Cognitive behavioral therapy for anxiety-related dizziness

Published on December 4, 2012 at 9:15 AM · No Comments

By , medwireNews Reporter

Patients with chronic subjective dizziness (CSD) that is related to anxiety may substantially benefit from a short course of cognitive behavioral therapy (CBT), report researchers.

Furthermore, such benefits may not only occur immediately after treatment but may be maintained for 1 to 6 months afterwards, say Alison Mahoney (St Vincent's Hospital, New South Wales, Australia) and colleagues.

In a study including 44 patients who were referred for CSD treatment for unexplained dizziness, 43.2% met current standard criteria for generalized anxiety disorder, 36.4% for major depressive disorder, 38.6% for panic disorder, 6.8% for dysthymia, and 2.3% for social phobia, while 20.5% did not meet criteria for any disorder.

"As CBT is an effective treatment for anxiety disorders, it has potential application in the treatment of anxiety-related dizziness," explain Mahoney et al.

Treatment involved three weekly sessions providing education about dizziness, behavioral experiments regarding the impact of attention on dizziness symptoms, exercises aimed at reducing avoidance and safety behaviors, strategies for responding to dizziness, and encouragement to resume normal lifestyle regardless of the presence of dizziness symptoms.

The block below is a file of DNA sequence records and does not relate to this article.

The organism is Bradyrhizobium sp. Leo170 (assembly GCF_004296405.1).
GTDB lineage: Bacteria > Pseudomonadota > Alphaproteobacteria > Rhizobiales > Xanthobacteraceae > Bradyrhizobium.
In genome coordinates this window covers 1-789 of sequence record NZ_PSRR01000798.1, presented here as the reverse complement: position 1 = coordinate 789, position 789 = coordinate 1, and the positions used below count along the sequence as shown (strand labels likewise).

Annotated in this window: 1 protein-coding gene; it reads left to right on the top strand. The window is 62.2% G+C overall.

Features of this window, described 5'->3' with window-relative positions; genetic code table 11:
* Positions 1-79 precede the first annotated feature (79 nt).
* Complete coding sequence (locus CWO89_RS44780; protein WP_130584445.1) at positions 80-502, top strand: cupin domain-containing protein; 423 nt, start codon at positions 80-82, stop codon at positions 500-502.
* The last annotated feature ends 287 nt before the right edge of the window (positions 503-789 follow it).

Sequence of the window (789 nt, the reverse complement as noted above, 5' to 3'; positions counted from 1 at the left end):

As reported in the American Journal of Otolaryngology, analysis of patients' questionnaire data showed significant improvements immediately after treatment in scores for the Dizziness Symptoms Inventory, the Dizziness Handicap Inventory, and the Safety Behaviors Inventory, compared with before treatment.

Consistent with the researchers' hypothesis, these effects were maintained at 1 and 6 months post-treatment. "Effects sizes from pre-treatment to 6 months follow-up for reductions in dizziness symptoms, disability, and functional impairment were large," they say.

Furthermore, the reduction in physical symptoms and related disability observed in the current study was comparable to those reported for other treatments, including selective serotonin reuptake inhibitors and vestibular rehabilitation. "However, they were achieved following a very brief and noninvasive treatment," points out the team.

Mahoney et al also report that baseline anxiety scores were the best predictor for longer-term disability, while the severity of pre-treatment dizziness symptoms or avoidance behaviors were not significant predictors.

"As patients with high levels of pretreatment anxiety showed higher levels of disability at 6 months post treatment, it is possible that interventions that target anxiety in a more focused way could further improve long-term treatment outcomes," concludes the team.

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